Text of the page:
Bogliani G.,University of Pavia |
Viterbi R.,Alpine Wildlife Research Center |
Nicolino M.,Gran Paradiso National Park
Journal of Raptor Research | Year: 2011
Following the reintroduction of the Bearded Vulture (Gypaetus barbatus) in the western Alps in 1987, the species reappeared in the Gran Paradiso National Park, Italy, where it had not been recorded since 1930. We analysed 1157 sighting records collected inside the park borders from 1989 to 2007. The number of sightings per year was not correlated with the number of captive-bred individuals released during the same year in the western Alps but was positively correlated with the number released one year prior and two years prior. Bearded Vultures were recorded mainly at higher altitudes during warmer months, and at lower altitudes when the terrain was mostly covered by snow, as were the two most abundant ungulates of the park, the alpine ibex (Capra ibex) and the alpine chamois (Rupicapra rupicapra), whose carcasses were primary food sources for vultures. Three habitats were used with a frequency significantly higher than expected based on availability: vegetated cliffs and screes, forest-scrub mosaic, and agriculture. Bare rocks and deciduous forests were used less frequently than expected, and other habitats were used in the same proportion as expected, including alpine grassland, coniferous forests, and alpine heaths and scrubs. © 2011 The Raptor Research Foundation, Inc.
Imperio S.,CNR Institute of Neuroscience |
Bionda R.,Ente di gestione delle Aree protette dellOssola |
Viterbi R.,Gran Paradiso National Park |
Provenzale A.,CNR Institute of Neuroscience
PLoS ONE | Year: 2013
Alpine grouses are particularly vulnerable to climate change due to their adaptation to extreme conditions and to their relict distributions in the Alps where global warming has been particularly marked in the last half century. Grouses are also currently threatened by habitat modification and human disturbance, and an assessment of the impact of multiple stressors is needed to predict the fate of Alpine populations of these birds in the next decades. We estimated the effect of climate change and human disturbance on a rock ptarmigan population living in the western Italian Alps by combining an empirical population modelling approach and stochastic simulations of the population dynamics under the a1B climate scenario and two different disturbance scenarios, represented by the development of a ski resort, through 2050.The early appearance of snow-free ground in the previous spring had a favorable effect on the rock ptarmigan population, probably through a higher reproductive success. On the contrary, delayed snowfall in autumn had a negative effect possibly due to a mismatch in time to molt to white winter plumage which increases predation risk. The regional climate model PROTHEUS does not foresee any significant change in snowmelt date in the study area, while the start date of continuous snow cover is expected to be significantly delayed. The net effect in the stochastic projections is a more or less pronounced (depending on the model used) decline in the studied population. The addition of extra-mortality due to collision with ski-lift wires led the population to fatal consequences in most projections. Should these results be confirmed by larger studies the conservation of Alpine populations would deserve more attention. To counterbalance the effects of climate change, the reduction of all causes of death should be pursued, through a strict preservation of the habitats in the present area of occurrence. © 2013 Imperio et al.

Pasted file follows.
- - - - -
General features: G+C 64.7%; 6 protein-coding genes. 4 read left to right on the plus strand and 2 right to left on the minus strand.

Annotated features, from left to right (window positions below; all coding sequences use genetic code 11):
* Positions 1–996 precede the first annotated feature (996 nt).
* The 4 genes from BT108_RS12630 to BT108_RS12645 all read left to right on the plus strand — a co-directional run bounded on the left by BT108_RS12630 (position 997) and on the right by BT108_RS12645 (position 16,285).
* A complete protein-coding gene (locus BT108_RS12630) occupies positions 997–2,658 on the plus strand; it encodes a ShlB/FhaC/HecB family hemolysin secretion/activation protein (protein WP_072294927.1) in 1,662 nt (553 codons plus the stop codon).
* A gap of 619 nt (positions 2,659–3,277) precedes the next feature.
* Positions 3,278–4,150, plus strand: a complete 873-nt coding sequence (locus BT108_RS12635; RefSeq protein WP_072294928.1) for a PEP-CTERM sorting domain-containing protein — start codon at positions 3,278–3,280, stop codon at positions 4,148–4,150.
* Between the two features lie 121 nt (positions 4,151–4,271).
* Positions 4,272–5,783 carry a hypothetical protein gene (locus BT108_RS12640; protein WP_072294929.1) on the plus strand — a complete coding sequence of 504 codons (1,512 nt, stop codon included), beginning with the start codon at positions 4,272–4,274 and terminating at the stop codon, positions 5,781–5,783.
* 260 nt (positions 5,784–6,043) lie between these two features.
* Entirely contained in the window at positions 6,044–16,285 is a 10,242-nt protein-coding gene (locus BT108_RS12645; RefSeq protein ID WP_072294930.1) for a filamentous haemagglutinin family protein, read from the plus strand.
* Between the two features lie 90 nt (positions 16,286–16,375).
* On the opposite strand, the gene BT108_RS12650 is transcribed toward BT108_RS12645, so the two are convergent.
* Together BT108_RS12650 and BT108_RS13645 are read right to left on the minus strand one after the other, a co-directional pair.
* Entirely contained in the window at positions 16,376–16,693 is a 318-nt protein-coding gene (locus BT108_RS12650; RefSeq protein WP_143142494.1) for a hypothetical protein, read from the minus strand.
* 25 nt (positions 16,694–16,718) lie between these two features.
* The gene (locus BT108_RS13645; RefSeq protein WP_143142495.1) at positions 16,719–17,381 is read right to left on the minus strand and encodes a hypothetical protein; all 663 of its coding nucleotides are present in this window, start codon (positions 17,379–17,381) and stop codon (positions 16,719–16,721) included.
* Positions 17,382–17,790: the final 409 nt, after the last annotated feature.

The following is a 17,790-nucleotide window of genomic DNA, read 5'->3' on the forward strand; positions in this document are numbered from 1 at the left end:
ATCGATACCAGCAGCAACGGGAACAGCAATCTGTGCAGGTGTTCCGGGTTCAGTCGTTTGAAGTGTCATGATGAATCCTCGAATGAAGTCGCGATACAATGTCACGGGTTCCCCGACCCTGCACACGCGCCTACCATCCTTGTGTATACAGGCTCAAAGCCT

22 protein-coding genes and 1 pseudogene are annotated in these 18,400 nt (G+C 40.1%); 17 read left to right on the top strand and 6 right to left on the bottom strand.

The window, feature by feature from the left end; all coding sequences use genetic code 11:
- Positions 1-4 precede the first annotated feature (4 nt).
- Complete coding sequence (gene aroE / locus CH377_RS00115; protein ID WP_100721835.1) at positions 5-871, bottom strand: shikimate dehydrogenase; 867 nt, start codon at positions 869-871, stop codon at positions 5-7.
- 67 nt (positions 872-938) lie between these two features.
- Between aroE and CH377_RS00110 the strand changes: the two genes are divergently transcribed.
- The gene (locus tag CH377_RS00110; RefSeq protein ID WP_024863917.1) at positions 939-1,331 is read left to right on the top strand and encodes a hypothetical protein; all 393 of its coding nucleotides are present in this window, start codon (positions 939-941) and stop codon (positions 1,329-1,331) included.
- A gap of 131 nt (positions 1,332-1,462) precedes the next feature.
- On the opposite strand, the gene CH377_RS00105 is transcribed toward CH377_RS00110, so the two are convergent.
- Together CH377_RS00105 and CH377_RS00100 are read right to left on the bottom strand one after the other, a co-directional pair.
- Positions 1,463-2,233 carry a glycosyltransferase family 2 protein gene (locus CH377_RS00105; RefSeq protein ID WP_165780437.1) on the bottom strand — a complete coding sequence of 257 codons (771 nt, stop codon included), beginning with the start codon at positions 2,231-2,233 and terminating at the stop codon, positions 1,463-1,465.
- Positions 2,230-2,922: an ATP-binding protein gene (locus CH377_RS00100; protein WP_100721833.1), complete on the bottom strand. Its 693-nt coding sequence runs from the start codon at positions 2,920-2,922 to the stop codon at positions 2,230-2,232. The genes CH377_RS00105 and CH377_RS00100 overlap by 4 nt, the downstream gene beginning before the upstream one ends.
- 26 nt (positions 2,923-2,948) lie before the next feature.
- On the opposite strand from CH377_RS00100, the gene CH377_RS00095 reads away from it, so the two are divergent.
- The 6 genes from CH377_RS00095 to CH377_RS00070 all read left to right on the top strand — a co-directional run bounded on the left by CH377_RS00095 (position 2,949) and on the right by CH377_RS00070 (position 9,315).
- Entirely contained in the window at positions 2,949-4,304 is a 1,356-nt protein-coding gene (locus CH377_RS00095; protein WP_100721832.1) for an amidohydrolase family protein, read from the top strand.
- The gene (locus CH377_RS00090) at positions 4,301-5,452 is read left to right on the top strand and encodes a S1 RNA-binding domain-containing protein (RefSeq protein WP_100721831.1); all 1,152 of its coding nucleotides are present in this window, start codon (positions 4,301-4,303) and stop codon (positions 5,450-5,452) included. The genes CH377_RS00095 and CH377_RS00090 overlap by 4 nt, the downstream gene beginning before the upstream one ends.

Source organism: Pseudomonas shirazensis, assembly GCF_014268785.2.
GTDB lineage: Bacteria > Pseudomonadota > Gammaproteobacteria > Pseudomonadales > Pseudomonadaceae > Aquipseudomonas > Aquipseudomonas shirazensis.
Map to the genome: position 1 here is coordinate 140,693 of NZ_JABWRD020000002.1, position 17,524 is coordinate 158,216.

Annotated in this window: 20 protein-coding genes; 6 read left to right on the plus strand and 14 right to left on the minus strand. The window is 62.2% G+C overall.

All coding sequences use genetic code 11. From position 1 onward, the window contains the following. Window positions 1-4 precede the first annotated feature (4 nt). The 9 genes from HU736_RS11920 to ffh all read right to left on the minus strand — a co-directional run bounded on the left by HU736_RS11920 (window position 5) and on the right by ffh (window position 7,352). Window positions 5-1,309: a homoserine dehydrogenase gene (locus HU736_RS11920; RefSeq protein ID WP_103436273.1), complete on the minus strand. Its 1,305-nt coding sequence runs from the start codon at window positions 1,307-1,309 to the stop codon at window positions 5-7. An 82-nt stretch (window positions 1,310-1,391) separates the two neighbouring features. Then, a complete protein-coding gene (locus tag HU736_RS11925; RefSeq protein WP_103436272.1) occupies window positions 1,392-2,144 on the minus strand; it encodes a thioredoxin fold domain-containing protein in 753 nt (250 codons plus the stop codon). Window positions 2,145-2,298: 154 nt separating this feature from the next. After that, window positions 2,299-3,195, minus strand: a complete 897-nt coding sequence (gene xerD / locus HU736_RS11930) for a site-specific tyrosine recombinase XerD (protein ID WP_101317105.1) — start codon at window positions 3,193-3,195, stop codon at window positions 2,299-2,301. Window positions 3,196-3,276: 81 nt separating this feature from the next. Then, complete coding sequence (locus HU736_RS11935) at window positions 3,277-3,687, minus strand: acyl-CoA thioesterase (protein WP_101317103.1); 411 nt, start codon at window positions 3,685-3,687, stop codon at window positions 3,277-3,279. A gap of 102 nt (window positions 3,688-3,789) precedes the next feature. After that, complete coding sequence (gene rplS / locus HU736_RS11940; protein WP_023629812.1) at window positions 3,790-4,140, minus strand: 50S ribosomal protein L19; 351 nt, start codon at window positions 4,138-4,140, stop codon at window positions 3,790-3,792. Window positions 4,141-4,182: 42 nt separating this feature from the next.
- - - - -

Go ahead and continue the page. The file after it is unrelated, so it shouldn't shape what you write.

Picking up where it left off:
Casacci L.P.,University of Turin |
Cerrato C.,Gran Paradiso National Park |
Cerrato C.,National Research Council Italy |
Barbero F.,University of Turin |
And 10 more authors.
Journal of Insect Conservation | Year: 2015
Across its European range, the Euphydryas aurinia complex (Annex II of the Habitats Directive) includes a series of distinct populations. At least 3 taxa occur in Italy, each showing slight morphological differences and distinct eco-ethological features. For the first time, we compared metapopulation dynamics of E. (a.) glaciegenita inhabiting a site in the NW Alps (2,100–2,300 m) with E. (a.) provincialis occurring in the Mediterranean biogeographical region in hilly dry grasslands (700 m). To describe patterns of dispersal, we applied the virtual migration model (VMM) to data collected using Mark-Release-Recapture (MRR). We used parameters of survival and migration to explore metapopulation characteristics. In particular we investigated the relative role of connectivity and patch quality in affecting migration rates. We observed differences between the two metapopulation systems, with the “Alpine” population occurring at higher altitude and in more open habitats, showing lower dispersal propensity. In contrast, even though the “Mediterranean” population is more prone to disperse, migration appears to have higher costs. Dispersal abilities affect metapopulation dynamics, which are at the basis of long-term perspectives of survival for butterfly populations. We discuss our results in the framework of conservation and management options for habitats occupied by these Italian taxa of the E.aurinia complex. © 2014, Springer International Publishing Switzerland.